"Captain Nemo's Last Adventure," Josef Nesvadba (Czechoslovakia). Probably my favorite story of this collection. Famous captain goes off on last adventure with crew to save humanity from gigantic alien ship that routinely causes supernovas, and how his legacy is ironically remembered 1000 years after he returns to earth (relativistically). [Yes, irony tends to predominate in this collection.]
"The Altar of the Random Gods," Adrian Rogoz (Rumania). Something that J.G. Ballard would write -- a complement, I suppose. A weird, dystopic piece on how an improbable hover car crash elicits the attention of several artificial entities ("gods").
"Good Night, Sophie," Lino Aldani (Italy). Something that Philip K. Dick would write...ok, enough. I gather this story is quite well-known in the European community but this was my first exposure to it. "Dream" movies indistinguishable from reality is the entertainment standard of the future and has caused widespread addiction and isolation, with resulting blightness to nearly all facets of civilization -- and you thought today's videogames are bad! Well-known actress of these addictive dream-films feels guilty about her job and thought about quitting, but at what cost? Contains some clumsy and annoying "as-you-know-bob" explanations to set it up but is otherwise quite involving and clever.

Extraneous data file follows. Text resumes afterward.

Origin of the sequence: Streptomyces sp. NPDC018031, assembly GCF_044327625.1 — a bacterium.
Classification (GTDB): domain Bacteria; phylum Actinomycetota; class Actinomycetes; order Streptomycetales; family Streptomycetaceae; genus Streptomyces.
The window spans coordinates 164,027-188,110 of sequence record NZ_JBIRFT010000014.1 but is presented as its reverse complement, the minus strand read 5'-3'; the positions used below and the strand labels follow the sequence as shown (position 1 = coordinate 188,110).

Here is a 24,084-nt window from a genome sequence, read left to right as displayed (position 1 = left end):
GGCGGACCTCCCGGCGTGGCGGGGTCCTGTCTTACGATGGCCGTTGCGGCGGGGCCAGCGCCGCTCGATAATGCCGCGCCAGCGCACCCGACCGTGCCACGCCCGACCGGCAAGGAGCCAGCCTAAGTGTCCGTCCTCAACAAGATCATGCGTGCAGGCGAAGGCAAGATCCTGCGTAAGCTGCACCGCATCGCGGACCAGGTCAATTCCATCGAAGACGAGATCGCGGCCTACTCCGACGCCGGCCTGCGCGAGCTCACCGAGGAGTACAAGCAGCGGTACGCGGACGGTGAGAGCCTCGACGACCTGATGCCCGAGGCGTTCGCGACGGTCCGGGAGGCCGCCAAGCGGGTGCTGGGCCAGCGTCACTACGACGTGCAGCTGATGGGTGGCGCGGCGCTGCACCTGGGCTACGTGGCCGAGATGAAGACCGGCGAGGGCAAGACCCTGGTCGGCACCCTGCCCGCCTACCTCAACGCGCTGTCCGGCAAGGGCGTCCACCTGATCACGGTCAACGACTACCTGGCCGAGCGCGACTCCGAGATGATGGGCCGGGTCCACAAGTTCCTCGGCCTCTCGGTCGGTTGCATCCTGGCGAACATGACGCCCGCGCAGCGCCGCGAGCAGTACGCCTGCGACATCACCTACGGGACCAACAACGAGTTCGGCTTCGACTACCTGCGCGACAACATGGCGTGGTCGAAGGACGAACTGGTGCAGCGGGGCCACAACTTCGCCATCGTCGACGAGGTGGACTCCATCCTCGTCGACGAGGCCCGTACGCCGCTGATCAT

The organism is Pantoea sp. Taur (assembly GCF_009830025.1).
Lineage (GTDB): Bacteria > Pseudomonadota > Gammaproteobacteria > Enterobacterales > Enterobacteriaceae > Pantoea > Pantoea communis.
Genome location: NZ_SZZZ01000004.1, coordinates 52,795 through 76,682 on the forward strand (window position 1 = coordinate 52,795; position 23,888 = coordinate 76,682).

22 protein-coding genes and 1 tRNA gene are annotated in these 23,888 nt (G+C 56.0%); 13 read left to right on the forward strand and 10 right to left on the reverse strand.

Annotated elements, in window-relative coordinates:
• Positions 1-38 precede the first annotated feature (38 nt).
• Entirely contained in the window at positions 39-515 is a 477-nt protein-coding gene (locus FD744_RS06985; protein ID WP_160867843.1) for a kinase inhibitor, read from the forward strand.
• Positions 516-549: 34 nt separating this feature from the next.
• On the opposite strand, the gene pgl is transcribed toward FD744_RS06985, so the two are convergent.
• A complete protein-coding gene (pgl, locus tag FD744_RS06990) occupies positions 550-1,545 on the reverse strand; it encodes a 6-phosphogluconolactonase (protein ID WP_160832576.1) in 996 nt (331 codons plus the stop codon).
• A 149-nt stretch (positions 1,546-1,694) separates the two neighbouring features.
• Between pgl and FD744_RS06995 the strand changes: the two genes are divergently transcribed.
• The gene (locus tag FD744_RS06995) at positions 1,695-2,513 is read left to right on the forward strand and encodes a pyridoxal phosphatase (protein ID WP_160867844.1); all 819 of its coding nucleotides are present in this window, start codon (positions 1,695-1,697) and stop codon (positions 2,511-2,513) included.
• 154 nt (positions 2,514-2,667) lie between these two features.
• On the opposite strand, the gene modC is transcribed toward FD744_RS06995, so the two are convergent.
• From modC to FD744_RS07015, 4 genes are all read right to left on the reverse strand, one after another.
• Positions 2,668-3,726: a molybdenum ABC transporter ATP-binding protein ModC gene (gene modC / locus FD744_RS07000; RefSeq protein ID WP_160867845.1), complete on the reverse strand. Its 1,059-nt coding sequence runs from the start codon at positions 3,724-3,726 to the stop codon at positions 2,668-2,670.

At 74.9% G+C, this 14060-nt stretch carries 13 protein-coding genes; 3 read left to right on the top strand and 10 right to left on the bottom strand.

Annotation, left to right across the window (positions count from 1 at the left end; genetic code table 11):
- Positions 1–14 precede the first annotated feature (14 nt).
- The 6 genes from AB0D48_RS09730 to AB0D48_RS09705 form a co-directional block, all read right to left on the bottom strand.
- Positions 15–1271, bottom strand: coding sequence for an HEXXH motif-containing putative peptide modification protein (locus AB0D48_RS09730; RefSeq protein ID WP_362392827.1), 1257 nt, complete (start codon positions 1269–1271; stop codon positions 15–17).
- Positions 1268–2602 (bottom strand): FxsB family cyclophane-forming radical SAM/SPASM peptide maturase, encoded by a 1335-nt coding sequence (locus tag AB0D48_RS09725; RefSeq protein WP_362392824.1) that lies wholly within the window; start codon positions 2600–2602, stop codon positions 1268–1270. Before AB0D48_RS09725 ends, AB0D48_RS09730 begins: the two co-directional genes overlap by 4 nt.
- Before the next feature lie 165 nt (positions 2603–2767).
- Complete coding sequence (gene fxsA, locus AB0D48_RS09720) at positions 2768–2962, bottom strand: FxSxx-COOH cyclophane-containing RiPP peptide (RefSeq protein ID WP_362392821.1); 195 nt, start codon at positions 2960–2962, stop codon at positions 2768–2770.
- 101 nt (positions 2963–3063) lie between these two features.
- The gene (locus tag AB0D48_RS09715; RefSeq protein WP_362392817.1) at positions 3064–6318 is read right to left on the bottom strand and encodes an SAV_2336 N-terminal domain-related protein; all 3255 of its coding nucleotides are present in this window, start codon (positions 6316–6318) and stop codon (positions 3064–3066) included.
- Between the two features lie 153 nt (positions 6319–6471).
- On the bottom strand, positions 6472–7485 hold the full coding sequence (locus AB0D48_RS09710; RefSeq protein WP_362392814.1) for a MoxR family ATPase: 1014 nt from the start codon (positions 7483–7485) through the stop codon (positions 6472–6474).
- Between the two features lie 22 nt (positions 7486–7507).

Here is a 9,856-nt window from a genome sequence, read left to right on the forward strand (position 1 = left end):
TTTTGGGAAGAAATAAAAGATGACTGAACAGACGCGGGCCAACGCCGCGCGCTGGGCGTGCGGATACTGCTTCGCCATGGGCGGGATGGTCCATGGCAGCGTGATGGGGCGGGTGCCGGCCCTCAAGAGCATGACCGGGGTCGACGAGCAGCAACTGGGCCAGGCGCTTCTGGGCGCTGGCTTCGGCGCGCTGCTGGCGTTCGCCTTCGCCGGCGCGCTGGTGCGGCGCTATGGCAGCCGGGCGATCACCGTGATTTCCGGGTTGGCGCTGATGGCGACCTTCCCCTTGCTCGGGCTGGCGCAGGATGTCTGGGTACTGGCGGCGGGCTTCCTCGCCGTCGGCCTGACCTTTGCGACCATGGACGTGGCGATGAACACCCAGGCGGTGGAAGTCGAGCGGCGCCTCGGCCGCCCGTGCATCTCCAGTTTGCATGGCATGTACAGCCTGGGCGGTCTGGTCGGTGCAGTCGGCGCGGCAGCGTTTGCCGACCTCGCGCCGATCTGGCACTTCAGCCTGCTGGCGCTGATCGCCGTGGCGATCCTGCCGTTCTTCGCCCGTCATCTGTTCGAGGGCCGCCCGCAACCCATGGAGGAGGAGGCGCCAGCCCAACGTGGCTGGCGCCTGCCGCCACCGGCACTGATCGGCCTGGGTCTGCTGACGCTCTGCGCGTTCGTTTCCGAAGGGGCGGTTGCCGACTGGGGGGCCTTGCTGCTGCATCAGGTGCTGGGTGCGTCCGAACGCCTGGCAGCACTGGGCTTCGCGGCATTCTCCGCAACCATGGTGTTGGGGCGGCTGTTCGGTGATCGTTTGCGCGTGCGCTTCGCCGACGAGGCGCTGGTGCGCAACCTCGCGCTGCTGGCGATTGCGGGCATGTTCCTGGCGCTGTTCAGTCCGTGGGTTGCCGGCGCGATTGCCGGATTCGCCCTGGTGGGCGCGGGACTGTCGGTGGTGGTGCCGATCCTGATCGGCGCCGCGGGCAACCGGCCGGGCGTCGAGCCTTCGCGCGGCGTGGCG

"The Proving Ground," Sever Gansovski (U.S.S.R.). Given how anti-military and anti-authorian this story is, I'm surprised the author was able to publish it in 1969 in his homeland (or perhaps he published it outside of it). Civilian inventor (and bereaved father of son killed in action) gives a bunch of top military officers a demonstration of a secret weapon that will definitely make an impression on them -- an indestructible tank that goes into action by picking up brain vibrations caused by fear. Though the concept is quite improbable and isn't well explained, it's a bracingly grim, taut and nihilistic tale.
"Sisyphus, The Son of Aeolus," Vsevolod Ivanov (U.S.S.R.) The only overtly fantastical story in the collection. A weary and poor veteran soldier of Alexander the Great, while traveling home and getting lost in a path that is reputedly haunted, encounters a big guy who spends most of the day rolling a big rock up a hill after it falls back down. The big guy is glad to see him, but not for the reason most of us cynical readers would have guessed, and the ending is fitting and has genuine pathos.
"A Modest Genius," Vadim Shefner (U.S.S.R.) The last, and close to my favorite story in this collection. Guy inventor of all sorts of clever and revolutionary devices (including water skates) is given scant recognition by the world and is trapped in a loveless marriage, until he unleashes his best invention yet to reunite with his true love. Charming and hilarious story.
This review pertains to the 1973 softcover edition with the ugly orange cover, as shown. (I note that later editions have been issued with more editorial notes.) I hope it will encourage some readers to try out this collection and invites more reviews and responses. I'm starting to think now that the only excuse for an adventurous and well-rounded SF reader not to read more foreign SF would be the lack of decent translations -- and that would admittedly be a very good excuse for some countries.